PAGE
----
Tag Archives: Jonathan Swift

The Terrible Case of the Research Jitters

As one of the most influential genres in all of the written word, science fiction has become the genre of the speculation. For humans, speculation and inquiry are the two most important aspects to our intellect because it leads to the discovery, and invention of the most amazing things ever created.

The genre is so embedded into the culture of humanity that we have been taking ideas from science fiction stories and creating innovations for the last century.  Science fiction is so important to write that the following quote is the only reason I need to write as much of it as I can:

Rod Serling‘s (narrator of The Twilight Zone) definition is “fantasy is the impossible made probable. Science Fiction is the improbable made possible.”

What if the world looked like this?

While most speculate the first true science fiction book, I would like to contribute the circle of contributors. These writers have made the genre what it is today, a magnificent support for the advancement of humanity.

Mary Shelley, H.G. Wells, Jules Verne, Jonathan Swift, and many more have opened a door to eternal truth and speculation. You see, science fiction answers the ever-asking question–what if?

What if there were giant holes in the universe that had such a high density that its gravity simply took everything  near it and obliterated it. Black holes-the existence has been known to man for only a short time. Yet, the idea that black holes exist was formed in a fiction book. It’s crazy to think that some of the marvels like the submarine were one imaginative objects in the plots of books. It is here that I begin my attempt at a very science-y fiction story.

Earlier this week I described the setting for a horror, and the important of setting in place in that genre. When it comes to science fiction, however, it is the research that creates the most believable story. There is no need to put the  most extravagant idea down on paper and expect it to be invented. What makes science fiction loved by millions is its ability to be realistic and potentially happen in the future. For most writers, the constant research is just a part of the job. However, for the science fiction writer, a background in the science is almost mandatory. Arthur C. Clarke is one of the big three of science fiction and his background in radio and satellite communication allowed him to write phenomenal books that transformed the genre. 2001: A Space Odyssey opened our eyes to the future of space travel, AI, and remarkably–tablets used by thousands around the world today. He had such an influence they named the geostationary satellites after him.

It makes sense that the writer of science fiction should first and foremost be a scientist, but where does that leave the rest of us? My degrees will be in literature and writing, not physics and bio-mechanics. So, what gives me the right to say I can effectively write science fiction on things I don’t understand completely. Well, the answer is in the research. While I may not do as much research for say a romance story, I will always do research for my stories. It is a dedication to learning and Socrates’ philosophy that we are all ignorant. The world is waiting for me to discover the truth in it, and I will be damned if ignorance stops me from writing the story in my head.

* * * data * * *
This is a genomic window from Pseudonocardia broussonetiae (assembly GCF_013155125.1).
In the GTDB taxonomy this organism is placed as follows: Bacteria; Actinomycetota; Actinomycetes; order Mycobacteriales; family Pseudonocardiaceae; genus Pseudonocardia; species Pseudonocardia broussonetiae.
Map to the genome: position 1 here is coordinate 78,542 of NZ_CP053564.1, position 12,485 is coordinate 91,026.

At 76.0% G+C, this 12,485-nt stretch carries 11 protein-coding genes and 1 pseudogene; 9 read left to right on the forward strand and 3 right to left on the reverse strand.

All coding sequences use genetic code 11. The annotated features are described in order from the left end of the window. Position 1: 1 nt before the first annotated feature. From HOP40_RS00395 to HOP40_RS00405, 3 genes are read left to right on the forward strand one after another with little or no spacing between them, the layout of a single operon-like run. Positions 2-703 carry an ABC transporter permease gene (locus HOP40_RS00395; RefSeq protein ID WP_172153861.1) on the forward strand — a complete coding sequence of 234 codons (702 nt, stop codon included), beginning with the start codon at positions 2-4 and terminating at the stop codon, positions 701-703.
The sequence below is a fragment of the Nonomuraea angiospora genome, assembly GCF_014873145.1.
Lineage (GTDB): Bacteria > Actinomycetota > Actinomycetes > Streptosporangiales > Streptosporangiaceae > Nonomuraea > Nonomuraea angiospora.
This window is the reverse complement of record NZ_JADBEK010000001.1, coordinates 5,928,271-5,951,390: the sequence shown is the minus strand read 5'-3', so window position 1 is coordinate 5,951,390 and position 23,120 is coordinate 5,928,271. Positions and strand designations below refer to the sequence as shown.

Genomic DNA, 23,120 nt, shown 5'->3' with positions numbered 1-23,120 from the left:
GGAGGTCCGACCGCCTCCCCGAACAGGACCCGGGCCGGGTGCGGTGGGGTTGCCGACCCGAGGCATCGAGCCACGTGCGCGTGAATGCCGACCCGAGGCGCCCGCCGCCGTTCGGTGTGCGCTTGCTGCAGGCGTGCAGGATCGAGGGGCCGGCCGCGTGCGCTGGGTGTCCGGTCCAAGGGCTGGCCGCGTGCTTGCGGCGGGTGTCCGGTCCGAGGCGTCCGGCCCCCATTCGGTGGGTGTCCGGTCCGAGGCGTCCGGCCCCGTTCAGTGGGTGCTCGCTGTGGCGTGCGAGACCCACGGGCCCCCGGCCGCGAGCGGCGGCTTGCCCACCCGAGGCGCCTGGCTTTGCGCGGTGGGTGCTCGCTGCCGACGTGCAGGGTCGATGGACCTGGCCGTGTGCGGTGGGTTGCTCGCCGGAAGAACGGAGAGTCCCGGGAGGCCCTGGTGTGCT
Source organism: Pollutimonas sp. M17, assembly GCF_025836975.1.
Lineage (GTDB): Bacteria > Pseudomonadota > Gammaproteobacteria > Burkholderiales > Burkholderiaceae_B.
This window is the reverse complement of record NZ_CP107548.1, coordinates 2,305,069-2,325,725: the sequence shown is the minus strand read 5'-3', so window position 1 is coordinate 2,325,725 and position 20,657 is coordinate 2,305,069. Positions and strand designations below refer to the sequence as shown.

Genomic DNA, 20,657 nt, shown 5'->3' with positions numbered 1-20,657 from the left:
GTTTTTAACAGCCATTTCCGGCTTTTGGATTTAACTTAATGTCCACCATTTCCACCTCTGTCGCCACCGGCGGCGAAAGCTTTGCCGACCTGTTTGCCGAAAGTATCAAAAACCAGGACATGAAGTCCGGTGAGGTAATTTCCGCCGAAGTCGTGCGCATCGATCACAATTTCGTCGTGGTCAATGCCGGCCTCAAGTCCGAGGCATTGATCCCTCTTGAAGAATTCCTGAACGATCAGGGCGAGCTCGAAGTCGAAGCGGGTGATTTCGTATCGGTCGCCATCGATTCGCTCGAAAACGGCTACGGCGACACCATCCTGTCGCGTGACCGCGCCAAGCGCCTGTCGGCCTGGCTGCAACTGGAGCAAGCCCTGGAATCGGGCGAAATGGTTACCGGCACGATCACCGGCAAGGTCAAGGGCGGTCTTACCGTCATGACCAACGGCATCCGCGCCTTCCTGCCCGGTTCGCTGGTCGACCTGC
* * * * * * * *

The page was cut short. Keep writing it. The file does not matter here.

This takes us to my research. For some non-writers, it may seem like a simple task of googling a few facts and then pounding out a novella. Regrettably, too many people have the mindset that it isn’t difficult to write about things if you know a few facts. However, this is not the case when it comes to writing. If I am taking a test on say the most conductive metals, I could just rattle off silver, copper, and gold. If I want to write a story that uses this simple fact, I must understand what it means to be a conductive metal, how it behaves, and which ones do what better. Not so easy, huh? This research may take a few minutes to an hour, and only provide me with enough information to write a sentence or two.

Depending on what type of science fiction story you’re writing, the amount of detail will vary as well as the amount of research needed. Immersive fiction will require much more research and development to create entire worlds and races that are foreign to our own existence. At the same time, interactive fiction will require significant research just for a small amount of detail in the actual writing.

I wish I could ask the big three of science fiction what they did when they were writing outside of their field, but alas it would be pointless. I must find my own way of developing the science aspect without the years of experience. Lucky for me, learning is a game in itself, so I have some fun late nights ahead of me. For science fiction writers out there–how do you cope with the research jitters?

Do you take it one step at a time or lose yourself in the science to write the story?